Lobster tails, wine, and an IMAX view of the Greenland Ice Sheet. Even with the occasional frozen whiskey bottle, it’s not a bad place to land on your feet post CIRES graduation. That’s where William (Liam) Colgan (CIRES 2007-2011) finds himself today, as a Senior Researcher with the Programme for Monitoring of the Greenland Ice Sheet (PROMICE) at the Geological Survey of Denmark and Greenland, in Copenhagen, Denmark.
Canadian born, Dr. Colgan found his way to CIRES after a serendipitous meeting with then-director Konrad Steffen. “Koni came to visit the research group in Canada where I was doing my Masters. The research presentation he gave, which seemed to be equal parts science and adventure, was eye-opening for me. We went out for beers afterwards, there were more stories about working in Greenland, and he invited me to look into the CIRES cryospheric program for a Ph.D. I did, and I thought, ‘I need to join these people.’”
Dr. Colgan arrived at the University of Colorado Boulder in 2007, earned his degree in the Geography Department. Dr. Colgan said he found that CIRES offered a multi-disciplinary social and intellectual experience. “I had wonderful colleagues from all these different departments. It was great to have such breadth close at hand, when you wanted to move a little outside your comfort area. It was also great to be in a research-focused institution; everyone in the CIRES building is there just to do or facilitate research, which makes it easy to learn the research trade.”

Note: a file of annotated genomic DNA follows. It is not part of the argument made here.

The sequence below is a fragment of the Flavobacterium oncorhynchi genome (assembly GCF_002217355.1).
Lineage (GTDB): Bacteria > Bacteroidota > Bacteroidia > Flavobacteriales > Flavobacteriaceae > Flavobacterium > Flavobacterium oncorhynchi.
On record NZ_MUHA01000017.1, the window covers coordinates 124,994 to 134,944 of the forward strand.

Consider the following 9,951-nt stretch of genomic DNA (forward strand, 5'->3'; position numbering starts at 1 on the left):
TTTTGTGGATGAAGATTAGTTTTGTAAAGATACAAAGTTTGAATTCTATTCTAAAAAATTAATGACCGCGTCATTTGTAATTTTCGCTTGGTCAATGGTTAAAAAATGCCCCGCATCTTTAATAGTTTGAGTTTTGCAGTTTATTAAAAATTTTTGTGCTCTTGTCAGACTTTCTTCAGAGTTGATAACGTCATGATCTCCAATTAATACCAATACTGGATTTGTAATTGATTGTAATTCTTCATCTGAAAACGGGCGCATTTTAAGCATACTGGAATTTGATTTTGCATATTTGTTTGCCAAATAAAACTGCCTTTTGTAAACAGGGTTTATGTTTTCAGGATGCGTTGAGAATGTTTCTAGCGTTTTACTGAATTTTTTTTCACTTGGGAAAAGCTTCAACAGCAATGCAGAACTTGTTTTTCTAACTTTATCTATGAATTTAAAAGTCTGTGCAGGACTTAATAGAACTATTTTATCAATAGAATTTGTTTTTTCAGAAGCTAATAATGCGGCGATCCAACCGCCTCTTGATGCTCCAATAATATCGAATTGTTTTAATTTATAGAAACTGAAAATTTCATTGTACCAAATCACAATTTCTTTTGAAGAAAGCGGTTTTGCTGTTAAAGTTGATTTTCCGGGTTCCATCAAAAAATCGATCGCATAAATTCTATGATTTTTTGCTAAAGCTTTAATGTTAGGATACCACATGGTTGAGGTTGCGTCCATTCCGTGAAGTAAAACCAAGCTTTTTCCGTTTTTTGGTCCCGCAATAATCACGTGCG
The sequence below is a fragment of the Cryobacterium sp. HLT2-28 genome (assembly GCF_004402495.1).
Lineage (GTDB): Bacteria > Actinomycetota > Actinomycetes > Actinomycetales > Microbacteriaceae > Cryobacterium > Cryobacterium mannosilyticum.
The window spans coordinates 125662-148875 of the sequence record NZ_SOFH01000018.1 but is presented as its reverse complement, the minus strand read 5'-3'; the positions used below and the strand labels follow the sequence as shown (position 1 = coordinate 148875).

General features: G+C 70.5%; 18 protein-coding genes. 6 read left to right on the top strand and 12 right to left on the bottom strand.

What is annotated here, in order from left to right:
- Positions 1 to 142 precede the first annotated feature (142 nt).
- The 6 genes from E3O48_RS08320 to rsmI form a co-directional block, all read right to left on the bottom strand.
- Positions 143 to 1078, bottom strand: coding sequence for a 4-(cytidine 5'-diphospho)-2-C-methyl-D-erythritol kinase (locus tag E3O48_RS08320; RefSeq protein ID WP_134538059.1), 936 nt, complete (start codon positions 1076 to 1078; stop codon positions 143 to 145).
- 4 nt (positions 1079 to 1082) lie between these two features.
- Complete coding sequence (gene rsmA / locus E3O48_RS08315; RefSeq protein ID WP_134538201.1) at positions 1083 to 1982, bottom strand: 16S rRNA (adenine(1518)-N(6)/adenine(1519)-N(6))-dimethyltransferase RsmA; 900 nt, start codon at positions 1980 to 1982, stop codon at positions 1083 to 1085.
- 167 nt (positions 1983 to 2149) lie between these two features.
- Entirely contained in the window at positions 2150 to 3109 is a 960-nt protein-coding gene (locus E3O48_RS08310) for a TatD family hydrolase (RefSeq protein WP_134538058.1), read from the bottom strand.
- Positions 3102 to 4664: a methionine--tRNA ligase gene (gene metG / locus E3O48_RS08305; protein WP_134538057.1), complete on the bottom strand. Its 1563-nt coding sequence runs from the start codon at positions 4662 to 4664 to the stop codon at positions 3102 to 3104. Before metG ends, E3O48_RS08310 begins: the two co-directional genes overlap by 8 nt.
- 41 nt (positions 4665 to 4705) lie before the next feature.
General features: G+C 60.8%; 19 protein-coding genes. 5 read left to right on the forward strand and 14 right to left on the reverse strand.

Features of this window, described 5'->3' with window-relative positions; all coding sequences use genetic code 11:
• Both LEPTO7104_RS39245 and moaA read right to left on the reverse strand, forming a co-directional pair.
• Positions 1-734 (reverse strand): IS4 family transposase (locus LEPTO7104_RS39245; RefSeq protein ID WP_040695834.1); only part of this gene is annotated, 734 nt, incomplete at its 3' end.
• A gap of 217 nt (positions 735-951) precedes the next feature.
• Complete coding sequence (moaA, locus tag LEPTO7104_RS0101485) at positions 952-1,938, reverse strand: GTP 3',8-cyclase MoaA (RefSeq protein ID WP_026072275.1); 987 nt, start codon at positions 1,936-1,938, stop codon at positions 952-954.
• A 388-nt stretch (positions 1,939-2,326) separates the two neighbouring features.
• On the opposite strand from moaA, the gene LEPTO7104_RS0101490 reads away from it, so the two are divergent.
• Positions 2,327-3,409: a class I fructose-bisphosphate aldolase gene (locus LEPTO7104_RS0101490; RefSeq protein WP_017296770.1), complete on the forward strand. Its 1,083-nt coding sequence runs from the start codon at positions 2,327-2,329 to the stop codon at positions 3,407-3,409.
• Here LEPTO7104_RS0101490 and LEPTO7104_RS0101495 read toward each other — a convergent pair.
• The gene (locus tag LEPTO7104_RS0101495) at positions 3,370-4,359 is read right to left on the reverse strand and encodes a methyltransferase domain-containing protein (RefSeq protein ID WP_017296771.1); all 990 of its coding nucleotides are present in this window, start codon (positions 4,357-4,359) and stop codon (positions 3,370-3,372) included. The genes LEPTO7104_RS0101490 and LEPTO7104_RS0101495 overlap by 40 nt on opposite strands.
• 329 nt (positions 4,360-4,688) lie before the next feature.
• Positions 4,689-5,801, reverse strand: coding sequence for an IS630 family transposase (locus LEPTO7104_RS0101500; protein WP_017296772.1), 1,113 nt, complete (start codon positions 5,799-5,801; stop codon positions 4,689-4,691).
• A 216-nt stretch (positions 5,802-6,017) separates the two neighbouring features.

Mentors and advisors such as Dr. Steffen and current CIRES director Waleed Abdalati, offered motivation and a bottomless source of expertise in the field of cryospheric science, in particular, the study of climate change in relation to the Greenland Ice Sheet.
Today, Dr. Colgan travels annually to Greenland’s 2-million-square-kilometer icy landscape to study how ice dynamics—the form and flow of the ice sheet—is changing in response to climate change. In particular, he’s interested in how more surface melt—all the extra water that subsequently flows through the ice sheet—is changing how the ice actually deforms and flows into the ocean. “People like myself who study the Greenland or Antarctic Ice Sheets are looking at global climate change, how it’s affecting this huge piece of Earth, and ultimately how that is going to change sea level around the world.”
Dr. Colgan said he’d urge current and potential CIRES graduate students to take advantage of the unparalleled opportunities available at the institute. “The equipment, the travel, the people, and the projects are all world-class. You have colleagues who are technicians, research fellows, professional researchers, and professional research assistants… It’s a mature research environment and students have this opportunity to absorb that research lifestyle from everyone around them. I didn’t realize how much I had come to enjoy being at CIRES in Boulder until I went to look for somewhere to move next!”
Dr. Colgan has stayed in-touch with CIRES as an adjunct Research Associate since 2012.